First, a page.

If you search through this weblog, you will find that, although I have never actually met or spoken with the man, I have made more than a few references here to Ken Layne.
I was not following things online much in the late 90s when he co-founded Tabloid.net, but when I stumbled on to this whole weblog business around 2001, Ken's was one of the first blogs to be on my regular reading list. His posts from that period are long gone: when Ken Layne projects disappear, they tend to leave nothing behind but crickets, tumbleweeds and grizzled 404 errors nursing their hangovers.
Over the past few years Ken Layne's adventures have included the near-miss attempt (with Matt Welch and former L.A. Mayor Richard Riordan) to launch a print competitor to the Los Angeles Times, moving to Reno, editing Nick Denton's now-defunct Sploid, launching the also-now-defunct Highways West site [I surely do miss that one], returning to Los Angeles, and most recently serving as West Coast editor for Denton's Wonkette. Having moved on again, over the past month or so Ken has re-reactivated his own blog and become a weekly contributor to AOL's Political Machine pages, where he continues to slam away without quarter at the venality and general stupidity so often to be found at large in our great Republic.
All very interesting, but what I want to talk about is music, and in particular the music of Ken Layne & the Corvids.
It has been nearly four years now since KL&tC released their first CD, Fought Down. All manner of big time bloggers embraced it at the time. The Amazon page linked in the previous sentence is still full of rave reviews from Instapundit Glenn Reynolds and other luminaries of the conservative and/or libertarian segment of the blogosphere. (Given Mr. Layne's profuse expressions of disdain toward the present Bush Administration since the release of Fought Down, I suspect he might not enjoy -- or wish for? -- quite so much support from those same circles today.)
I waxed all enthusiastic over Fought Down here, among other places, and I can report that it still sounds good Even As We Speak.
Through 2005-2006, there were reports of a follow-up Corvids album having been completed. A demo or two, or a live recording, would surface briefly then disappear back into the depths of the loch, and some streaming versions of tracks appeared (and remain) on the Corvids MySpace page. The thing itself, however, did not manifest.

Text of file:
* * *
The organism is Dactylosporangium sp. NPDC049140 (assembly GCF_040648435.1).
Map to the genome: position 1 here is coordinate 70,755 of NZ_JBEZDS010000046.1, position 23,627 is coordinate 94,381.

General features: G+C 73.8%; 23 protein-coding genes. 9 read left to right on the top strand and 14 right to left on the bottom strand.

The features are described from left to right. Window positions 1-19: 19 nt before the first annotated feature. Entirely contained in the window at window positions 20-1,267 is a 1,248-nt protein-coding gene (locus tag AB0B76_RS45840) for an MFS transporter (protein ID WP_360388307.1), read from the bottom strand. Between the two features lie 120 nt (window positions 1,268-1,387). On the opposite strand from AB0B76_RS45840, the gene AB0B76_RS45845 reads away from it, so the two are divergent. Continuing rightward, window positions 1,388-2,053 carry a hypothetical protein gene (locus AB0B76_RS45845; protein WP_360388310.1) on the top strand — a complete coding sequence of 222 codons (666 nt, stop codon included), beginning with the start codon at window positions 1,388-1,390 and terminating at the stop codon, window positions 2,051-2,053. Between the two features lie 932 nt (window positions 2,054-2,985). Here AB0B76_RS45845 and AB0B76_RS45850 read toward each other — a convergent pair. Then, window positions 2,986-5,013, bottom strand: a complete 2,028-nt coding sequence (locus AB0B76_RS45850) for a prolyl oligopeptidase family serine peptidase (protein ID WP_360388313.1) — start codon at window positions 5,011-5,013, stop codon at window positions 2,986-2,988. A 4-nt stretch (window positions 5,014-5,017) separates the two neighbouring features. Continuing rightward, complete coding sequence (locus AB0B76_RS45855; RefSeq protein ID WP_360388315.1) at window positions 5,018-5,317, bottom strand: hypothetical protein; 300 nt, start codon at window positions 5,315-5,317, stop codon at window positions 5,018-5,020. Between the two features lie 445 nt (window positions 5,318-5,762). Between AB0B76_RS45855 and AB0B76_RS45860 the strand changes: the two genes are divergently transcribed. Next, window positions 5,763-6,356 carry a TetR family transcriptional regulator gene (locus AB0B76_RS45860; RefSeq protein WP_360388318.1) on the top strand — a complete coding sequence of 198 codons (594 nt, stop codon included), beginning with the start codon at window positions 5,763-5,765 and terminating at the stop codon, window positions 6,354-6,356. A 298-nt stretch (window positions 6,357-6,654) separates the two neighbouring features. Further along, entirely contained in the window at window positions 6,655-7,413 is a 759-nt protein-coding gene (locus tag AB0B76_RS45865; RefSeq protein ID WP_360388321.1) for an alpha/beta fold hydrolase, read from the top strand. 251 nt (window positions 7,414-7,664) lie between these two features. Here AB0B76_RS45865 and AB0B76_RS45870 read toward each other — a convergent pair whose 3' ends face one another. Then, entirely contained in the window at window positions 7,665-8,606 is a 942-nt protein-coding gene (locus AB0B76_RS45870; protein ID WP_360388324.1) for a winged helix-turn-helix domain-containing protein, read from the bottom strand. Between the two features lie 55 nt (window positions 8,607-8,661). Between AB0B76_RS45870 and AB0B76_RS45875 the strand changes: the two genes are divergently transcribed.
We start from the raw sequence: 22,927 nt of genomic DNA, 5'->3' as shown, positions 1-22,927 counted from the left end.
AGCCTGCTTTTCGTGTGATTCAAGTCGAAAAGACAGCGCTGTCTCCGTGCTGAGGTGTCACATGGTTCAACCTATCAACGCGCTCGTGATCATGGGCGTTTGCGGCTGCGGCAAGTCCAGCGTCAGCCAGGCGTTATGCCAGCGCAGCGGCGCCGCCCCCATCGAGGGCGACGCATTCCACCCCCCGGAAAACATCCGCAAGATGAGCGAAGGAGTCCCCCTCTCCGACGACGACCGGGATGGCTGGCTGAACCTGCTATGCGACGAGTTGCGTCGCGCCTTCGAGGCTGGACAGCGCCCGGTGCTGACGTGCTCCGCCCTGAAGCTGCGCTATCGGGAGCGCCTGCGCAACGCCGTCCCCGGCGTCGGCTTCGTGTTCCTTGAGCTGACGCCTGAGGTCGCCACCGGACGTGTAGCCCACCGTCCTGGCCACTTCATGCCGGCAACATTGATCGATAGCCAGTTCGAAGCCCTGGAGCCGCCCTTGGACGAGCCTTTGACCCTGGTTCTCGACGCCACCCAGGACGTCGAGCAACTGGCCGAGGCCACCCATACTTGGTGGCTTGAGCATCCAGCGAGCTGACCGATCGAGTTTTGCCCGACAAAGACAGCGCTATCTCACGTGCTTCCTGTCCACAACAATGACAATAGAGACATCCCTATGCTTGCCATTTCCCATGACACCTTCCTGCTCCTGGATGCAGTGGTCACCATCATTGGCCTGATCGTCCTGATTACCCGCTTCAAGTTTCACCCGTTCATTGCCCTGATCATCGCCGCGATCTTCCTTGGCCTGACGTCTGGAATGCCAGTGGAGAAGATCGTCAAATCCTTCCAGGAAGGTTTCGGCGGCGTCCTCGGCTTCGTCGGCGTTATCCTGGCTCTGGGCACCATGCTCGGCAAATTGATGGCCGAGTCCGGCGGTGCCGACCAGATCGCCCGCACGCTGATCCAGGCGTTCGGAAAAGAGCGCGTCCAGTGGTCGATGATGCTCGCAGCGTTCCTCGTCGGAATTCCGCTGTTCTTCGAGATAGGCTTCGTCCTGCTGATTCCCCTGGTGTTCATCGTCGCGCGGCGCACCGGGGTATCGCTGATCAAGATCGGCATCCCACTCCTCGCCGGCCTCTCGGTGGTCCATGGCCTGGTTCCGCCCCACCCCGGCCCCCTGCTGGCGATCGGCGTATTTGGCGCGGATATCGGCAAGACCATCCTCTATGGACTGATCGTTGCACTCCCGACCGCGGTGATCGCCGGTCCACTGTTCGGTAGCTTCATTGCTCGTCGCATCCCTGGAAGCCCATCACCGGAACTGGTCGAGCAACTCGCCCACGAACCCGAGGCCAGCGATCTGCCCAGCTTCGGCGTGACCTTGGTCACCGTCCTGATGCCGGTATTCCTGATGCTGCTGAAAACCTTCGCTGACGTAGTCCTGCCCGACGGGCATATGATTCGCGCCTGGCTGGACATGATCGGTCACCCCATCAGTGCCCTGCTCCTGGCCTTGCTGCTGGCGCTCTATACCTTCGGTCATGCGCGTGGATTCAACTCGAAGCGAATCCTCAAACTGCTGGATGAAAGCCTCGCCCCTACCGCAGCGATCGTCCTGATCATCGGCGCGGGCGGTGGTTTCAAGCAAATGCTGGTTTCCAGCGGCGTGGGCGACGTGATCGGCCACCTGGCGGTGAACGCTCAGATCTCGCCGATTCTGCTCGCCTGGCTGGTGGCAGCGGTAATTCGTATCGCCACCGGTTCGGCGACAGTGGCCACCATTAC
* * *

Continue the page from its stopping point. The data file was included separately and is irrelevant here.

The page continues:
Then, suddenly . . .
In early November, I received an email from Ken Layne himself, telling me that he had some advance CD copies of the album, that he had "misgivings" about it, and would I like a copy? I certainly would. (Looking back, I am reminded that I wheedled rather shamelessly for a copy back in July of '06.)
And so it has come to pass that for the past six weeks or so, I have been the proud possessor of a copy of Transcontinental, the legendary or possibly "lost" second Corvids album. Because I have grown fond of the little critter, I wrote Mr. Layne to tell him so and to ask his permission to write it up here. I also asked about the nature of those "misgivings" of his. He has not shared much with me on that point: the thing has just been sitting unreleased for over a year, in which time he has recorded another entire solo collection, and so on. In any case, he sees no harm in my saying kind things about the CD and, who knows, might even be persuaded to put it out into the world in some form via iTunes or CDBaby or such. So here are my thoughts on it:
Transcontinental is musically close to Fought Down, straight on alt-country. The three tracks currently streaming at MySpace ["For What They Did," "Happy McKaye" and "Watching Over You"] give a good idea of the stylistic range. With the exception of "Happy" though -- which is a proper hoot and which I think of as the song Cormac McCarthy would write if he had a sense of humor to go with his sense of dread, a sort of Blood Meridian meets Butch & Sundance -- those samples don't convey the album's big thematic interests: the 19th century opening of the West, a love for wild and desolate places, and a recurring nervous thread of incipient violence. It is much more fun than I just made it sound.
I like the entire eleven-song collection -- there is only one track on it that doesn't quite work for me, and even that one ("Rattlesnake Mountain") has a fine air of Parallax View-style paranoia about it -- but I will single out two songs for special mention:
"Transcontinental" seems to be excerpted from the journal of an unidentified narrator headed west on one of the great wagon trails ["To recall Omaha as we crossed Donner Lake was appealing"] until a time-bending encounter with a helpful bar man in Reno whose useful advice begins with "don't sit close to your TV set." (Those televisions reappear, alongside piles of ash trays, as the detritus of our era in the closing post-apocalyptic rave-up, "Cenicero.")
"Cuyamaca," meanwhile, is an elegy for the tiny mountain town of that name, where Ken Layne lived at one time, and its disappearance in the 2003 San Diego County wildfires. The song had extra poignancy the first time I listened, as this year's round of fires were rampaging again through the same area.
It is not for me to say whether Transcontinental will ever be let loose in the world but, Ken, if my opinion counts for anything you can tally this as a vote in favor of putting it out there somehow. Now, about that solo record....
What's that, kid? You don't yet have a copy of Fought Down?
UPDATE: Many thanks to Matt Welch -- Corvid, Ken Layne compadre, upstanding journalist and bane of McCain -- for his link to this post. Thanks especially because Matt took time out to do it while in transit from Los Angeles to D.C. to assume his new role as editor of Reason magazine, a journal to which you really ought to subscribe if you do not already do so.